Monday, October 18, 2010

Atom Observations

I just put a post up about my experiences with a new Intel Atom + NVIDIA Ion2 system on my homepage:

Since it isn't Asymmetric computing, I won't repeat it here, but take a look at the link if you are interested. (Hint: you won't be putting Atoms in your cluster anytime soon if you do floating point.)

Saturday, September 25, 2010

Cheap GPU Computing may be over

For those of us interested in GPU computing, Greg Pfister has written an interesting article entitled "Nvidia-based Cheap Supercomputing Coming to an End" commenting on the future of NVIDIA's supercomputing technology that has been subsidized by gamers and commodity GPUs. It looks like Intel's Sandy Bridge architecture may end that.

If you don't read Greg Pfister's Perils of Parallel blog, you should. He's been doing parallel computing for a long time and is very good at exposing the pitfalls and hidden costs of parallelism.

Tuesday, August 31, 2010

A year later

Well, it has been a year since my last post on here. A lot has happened since then:

I have left UCI to become Chief Scientist at Hiperwall Inc. (, where we make tiled display wall software. We are just about to release a new and greatly enhanced software version, which is both exciting and tiring, with all the testing and last minute tweaks.

I have moved most of my research material from the old UCI server to my personal site (, though it isn't fully organized yet. That is where I'll be updating things, so please bookmark that and keep watching.

I'm not done with Asymmetric Computing, as we use it for various things in Hiperwall, so I will continue to explore when I have time. For the moment, however, I'm learning how to program the iPhone and iPad, because I have fun plans for them.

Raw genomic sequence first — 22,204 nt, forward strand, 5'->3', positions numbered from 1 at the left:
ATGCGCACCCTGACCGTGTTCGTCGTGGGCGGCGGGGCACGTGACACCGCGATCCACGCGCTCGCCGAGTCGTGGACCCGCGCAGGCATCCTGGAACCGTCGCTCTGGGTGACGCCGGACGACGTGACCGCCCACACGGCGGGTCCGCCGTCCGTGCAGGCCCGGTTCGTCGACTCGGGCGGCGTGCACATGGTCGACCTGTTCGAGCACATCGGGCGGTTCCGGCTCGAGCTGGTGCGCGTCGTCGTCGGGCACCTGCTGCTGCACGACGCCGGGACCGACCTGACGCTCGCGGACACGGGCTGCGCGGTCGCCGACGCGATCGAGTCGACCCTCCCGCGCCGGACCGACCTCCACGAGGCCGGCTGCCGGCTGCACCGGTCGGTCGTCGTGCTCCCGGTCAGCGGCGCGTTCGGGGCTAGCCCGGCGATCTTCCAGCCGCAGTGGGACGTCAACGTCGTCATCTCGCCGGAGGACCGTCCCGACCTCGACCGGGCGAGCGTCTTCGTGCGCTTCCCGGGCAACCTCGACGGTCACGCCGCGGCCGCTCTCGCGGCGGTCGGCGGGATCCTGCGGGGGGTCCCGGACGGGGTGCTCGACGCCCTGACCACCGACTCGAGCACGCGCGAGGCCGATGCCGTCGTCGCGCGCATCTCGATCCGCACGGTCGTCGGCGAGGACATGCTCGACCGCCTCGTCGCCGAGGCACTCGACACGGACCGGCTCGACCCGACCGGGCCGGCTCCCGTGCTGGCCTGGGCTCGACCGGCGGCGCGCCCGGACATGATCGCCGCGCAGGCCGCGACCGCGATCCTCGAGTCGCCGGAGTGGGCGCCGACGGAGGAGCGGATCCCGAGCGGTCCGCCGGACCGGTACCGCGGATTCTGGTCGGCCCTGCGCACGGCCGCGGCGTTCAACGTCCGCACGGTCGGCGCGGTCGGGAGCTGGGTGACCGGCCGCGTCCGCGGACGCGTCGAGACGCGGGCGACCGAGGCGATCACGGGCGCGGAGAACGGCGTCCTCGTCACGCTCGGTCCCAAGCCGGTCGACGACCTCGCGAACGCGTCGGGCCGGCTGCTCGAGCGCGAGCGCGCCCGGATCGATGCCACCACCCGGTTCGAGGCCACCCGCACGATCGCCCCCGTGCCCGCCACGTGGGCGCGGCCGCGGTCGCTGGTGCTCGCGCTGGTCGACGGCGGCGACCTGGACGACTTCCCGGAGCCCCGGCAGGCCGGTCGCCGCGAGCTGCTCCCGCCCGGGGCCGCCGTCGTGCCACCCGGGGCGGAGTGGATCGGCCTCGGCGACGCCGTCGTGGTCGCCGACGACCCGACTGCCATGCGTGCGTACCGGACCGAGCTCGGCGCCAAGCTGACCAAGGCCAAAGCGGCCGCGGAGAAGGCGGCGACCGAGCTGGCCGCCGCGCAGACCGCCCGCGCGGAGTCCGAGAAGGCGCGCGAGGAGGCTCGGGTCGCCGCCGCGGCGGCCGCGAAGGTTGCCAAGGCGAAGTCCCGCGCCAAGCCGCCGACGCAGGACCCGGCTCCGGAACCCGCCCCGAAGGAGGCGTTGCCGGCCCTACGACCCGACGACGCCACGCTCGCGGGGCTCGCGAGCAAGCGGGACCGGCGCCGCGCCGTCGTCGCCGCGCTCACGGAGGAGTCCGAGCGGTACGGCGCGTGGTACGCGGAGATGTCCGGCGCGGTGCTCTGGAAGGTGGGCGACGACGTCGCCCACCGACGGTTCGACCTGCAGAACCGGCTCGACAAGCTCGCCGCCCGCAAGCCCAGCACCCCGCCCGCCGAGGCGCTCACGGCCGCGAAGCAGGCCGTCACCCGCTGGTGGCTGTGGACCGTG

Tuesday, August 18, 2009

On Hiatus

Because of intense Hiperwall development (we're nearly done with a new release) and lots of other busy stuff, I'm going to put this blog on hiatus for a bit.

I will be making posts on my site ( regarding computing and other stuff.

I really enjoy computer architecture and parallel computing, so I won't completely give up on this blog just yet, but hope to get back to it during the academic year.

Tuesday, June 23, 2009

Virtual Machines

A slightly off-topic post, but still computing-oriented...

Many people have heard of virtual machines and some have even used them in various capacities. I've used VMWare virtual machines for years quite happily, but have had some recent experiences that have changed my mind (a bit).

I use VMs on my TabletPC so I can run Linux, which I'm more comfortable with for software development than Windows. I also run VMs on my MacBook Pro so I can run Windows for various reasons, including Hiperwall software development. When I got the MacBook Pro, I bought VMWare Fusion, because I figured it would be the best. It is very good, but didn't support OpenGL, which hurt the Hiperwall software development, so I didn't use it for a while. Then I saw that Parallels Desktop 4 supports OpenGL, so I bought it and it is great. Things seem more responsive than VMWare Fusion, and more importantly, it supports both DirectX and OpenGL. The only problem I had was that the installation wizard tried to be too smart and handle everything, but got hung up on some dialog boxes that it didn't expect. I sorted it out manually, though, so all it well. Parallel Desktop 4 works very well for me.